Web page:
The Deka Brothers: Thanks, Thibault, for letting us jump in. A good number of hours went into the production of “You’re falling”, from writing to finishing. As it is often the case with new upcoming bands, the budget was not amazing so you need to trade money for time. It took us a few months to deliver the video, working on it over weekends, aside from our regular gigs. It can only work if you approach it as a passion project, and the motivation to make something great was definitely there. We really fell in love with the track and that was the starting point of everything. We shot over the course of 3 days, spread apart, in Detroit, our home base in the US. The city offers tons of amazing locations and resources due to its very dynamic art scene. People are super easy to work with and are usually really supportive if you know how to communicate your passion to them. We had a small crew, but they were rock solid people. The writing was an organic process as we let the music and the lyrics guide us toward the main themes of the video. We wanted to create something very arty and abstract at its core, as opposed to develop a storyline. It is thematic more than it is narrative. We definitely wanted to work on allegoric figures and archetypal icons placed in different, very frontal “tableaux”, where the audience would accept to feel more and intellectualize less. Emotions over meaning. In that sense, the video has a poetical approach. It doesn’t tell the audience what to understand but rather invite people to project their own personal psyche and emotions onto it. For some it will be a cathartic experience, for others a meaningless visual feast. And that’s okay. Everyone is different and this video was not designed to please everyone. We believe that’s what makes it authentic.
Tell us about some behind the scenes highlights onset of the video production:
The Deka Brothers: It went pretty smooth for most of the production, as it wasn’t our first rodeo. We had a surreal moment while filming the set of the tattooed VR girl. We used quite a bit of haze in each scene, but this specific night, the fire alarm went on in the entire building. Someone turned it off, so we kept shooting. We were in the middle of a take when 3 imposing firefighters entered the loft apartment we were filming in. Julien was operating camera and Ben was watching the monitor. Our producer was not on set at this time, so no one stopped the scene: our talent, Alloy, was standing up on the leather coach, moving around in her virtual world, wearing this weird huge helmet on her face. The scene was unreal. The firefighters were just watching her with a “WTF” expression on their faces. After we cut, they came at us pretty strong and we apologized for not letting them know what was going on as soon as they showed up. I guess they were relieved that nothing was on fire (as it is often the case in Detroit) but we could have handled this a bit better on our end. So, lesson learned for next time!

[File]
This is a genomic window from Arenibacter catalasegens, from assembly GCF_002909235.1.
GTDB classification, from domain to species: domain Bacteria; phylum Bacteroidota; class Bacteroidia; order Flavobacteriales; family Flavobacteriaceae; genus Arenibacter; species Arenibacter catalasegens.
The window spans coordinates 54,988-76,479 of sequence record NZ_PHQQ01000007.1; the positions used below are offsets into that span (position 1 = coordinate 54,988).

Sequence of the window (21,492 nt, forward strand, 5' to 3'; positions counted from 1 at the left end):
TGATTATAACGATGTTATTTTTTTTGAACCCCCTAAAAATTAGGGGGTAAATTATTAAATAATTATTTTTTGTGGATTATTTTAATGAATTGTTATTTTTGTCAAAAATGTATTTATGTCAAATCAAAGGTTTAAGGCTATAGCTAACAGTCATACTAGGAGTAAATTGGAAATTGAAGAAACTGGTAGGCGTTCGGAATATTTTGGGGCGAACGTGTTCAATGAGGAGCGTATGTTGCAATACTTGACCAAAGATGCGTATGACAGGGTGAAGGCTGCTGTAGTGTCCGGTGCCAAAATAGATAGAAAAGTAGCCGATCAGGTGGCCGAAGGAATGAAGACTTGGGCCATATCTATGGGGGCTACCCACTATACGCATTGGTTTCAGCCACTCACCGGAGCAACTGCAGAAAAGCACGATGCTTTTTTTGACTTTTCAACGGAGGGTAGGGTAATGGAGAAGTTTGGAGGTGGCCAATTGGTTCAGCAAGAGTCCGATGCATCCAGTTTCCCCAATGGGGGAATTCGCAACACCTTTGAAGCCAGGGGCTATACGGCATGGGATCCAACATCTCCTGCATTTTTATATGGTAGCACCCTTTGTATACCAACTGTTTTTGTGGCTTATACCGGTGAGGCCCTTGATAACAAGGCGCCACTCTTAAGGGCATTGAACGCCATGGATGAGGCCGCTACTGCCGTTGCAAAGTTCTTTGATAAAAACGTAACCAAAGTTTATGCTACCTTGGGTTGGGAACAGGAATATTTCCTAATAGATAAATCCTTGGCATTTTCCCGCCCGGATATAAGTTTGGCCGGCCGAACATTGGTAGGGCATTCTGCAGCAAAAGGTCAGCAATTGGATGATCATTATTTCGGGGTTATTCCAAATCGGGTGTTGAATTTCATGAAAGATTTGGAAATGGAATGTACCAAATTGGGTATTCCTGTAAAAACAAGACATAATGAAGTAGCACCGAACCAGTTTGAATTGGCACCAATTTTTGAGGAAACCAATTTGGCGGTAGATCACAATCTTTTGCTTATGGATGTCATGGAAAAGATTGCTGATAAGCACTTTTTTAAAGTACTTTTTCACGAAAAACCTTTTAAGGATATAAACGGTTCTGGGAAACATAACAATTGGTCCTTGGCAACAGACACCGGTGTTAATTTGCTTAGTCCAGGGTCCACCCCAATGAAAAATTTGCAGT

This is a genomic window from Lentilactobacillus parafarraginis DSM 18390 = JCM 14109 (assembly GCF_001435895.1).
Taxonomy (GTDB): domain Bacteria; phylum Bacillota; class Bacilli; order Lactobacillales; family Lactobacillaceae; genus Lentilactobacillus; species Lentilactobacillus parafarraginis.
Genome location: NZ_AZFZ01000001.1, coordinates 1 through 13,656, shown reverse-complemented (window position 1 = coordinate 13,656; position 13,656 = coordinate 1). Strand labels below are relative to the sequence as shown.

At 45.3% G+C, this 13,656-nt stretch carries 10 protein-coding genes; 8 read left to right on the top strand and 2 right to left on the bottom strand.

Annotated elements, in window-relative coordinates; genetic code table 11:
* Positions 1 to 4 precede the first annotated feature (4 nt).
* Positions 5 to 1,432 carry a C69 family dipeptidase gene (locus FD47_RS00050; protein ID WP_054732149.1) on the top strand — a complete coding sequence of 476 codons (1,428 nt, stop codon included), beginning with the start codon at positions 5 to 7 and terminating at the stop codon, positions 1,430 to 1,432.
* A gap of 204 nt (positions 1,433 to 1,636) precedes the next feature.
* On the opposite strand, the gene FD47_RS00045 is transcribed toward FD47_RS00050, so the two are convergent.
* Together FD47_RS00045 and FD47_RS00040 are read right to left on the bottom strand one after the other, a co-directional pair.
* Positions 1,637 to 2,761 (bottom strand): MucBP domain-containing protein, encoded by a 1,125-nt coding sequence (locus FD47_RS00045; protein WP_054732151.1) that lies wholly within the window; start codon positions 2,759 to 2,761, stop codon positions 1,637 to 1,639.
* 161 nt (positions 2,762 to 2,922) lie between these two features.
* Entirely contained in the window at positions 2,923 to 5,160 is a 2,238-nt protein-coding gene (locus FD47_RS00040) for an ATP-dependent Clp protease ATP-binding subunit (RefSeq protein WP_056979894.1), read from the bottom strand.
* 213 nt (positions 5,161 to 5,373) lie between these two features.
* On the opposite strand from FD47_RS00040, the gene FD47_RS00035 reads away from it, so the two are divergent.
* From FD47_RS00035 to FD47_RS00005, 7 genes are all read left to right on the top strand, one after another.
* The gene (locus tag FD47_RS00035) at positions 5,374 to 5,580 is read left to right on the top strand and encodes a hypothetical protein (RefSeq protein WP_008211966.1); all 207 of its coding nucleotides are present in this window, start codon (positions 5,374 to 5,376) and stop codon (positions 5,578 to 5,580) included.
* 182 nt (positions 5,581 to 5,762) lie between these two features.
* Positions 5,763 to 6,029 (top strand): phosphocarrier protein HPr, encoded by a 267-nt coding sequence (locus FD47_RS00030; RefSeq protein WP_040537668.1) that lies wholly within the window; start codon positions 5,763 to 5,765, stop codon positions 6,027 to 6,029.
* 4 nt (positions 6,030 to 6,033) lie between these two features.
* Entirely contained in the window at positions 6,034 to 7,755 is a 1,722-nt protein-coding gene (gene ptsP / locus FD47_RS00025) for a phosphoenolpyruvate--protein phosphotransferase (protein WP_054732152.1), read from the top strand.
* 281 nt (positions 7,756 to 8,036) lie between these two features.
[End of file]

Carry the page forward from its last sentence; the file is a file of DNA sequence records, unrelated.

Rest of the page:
I know about your other musical gig, can you share with our readers what major Synthwave artist you work with?
(Thibault) Haha, well I’m pretty lucky to work as a technician for great artists! I’m sure you’re talking about Perturbator. I used to be the tour audio engineer for James. I had a blast on the last US tour actually! I learned a lot being on tour with him for the past year. Not about pure technical musical aspects, but rather about the authenticity of his music. This talented guy is a source of inspiration for me for the reason that he makes music in the most natural way, just by expressing his true self and not trying to copy/paste elements to fit in a specific genre. His new EP « New Model » is proof of that. It’s not Synth Wave anymore. But Pertubator ? Not a doubt…
We are working on the next EP, it’s actually 90 % ready, but as always the last 10 % takes an eternity to complete, haha! We are probably going to release a new single in the next few months, then a 5 or 6 track EP before June. It actually depends a lot of the reaction of the crowd. We are at the early stage of the project and no one heard about our music before. We count on a lot of people to share the music they like. This is the only way to make it happen and push us to create some more. To me there is no point in making music if no one knows about it. It’s like talking a dead language alone in your bunker. The wish would be to continue making music videos with the same directors, as a real long term collaboration. The video helps the music make sense and vice versa. It’s so much more fun to create a complete media package than just a song.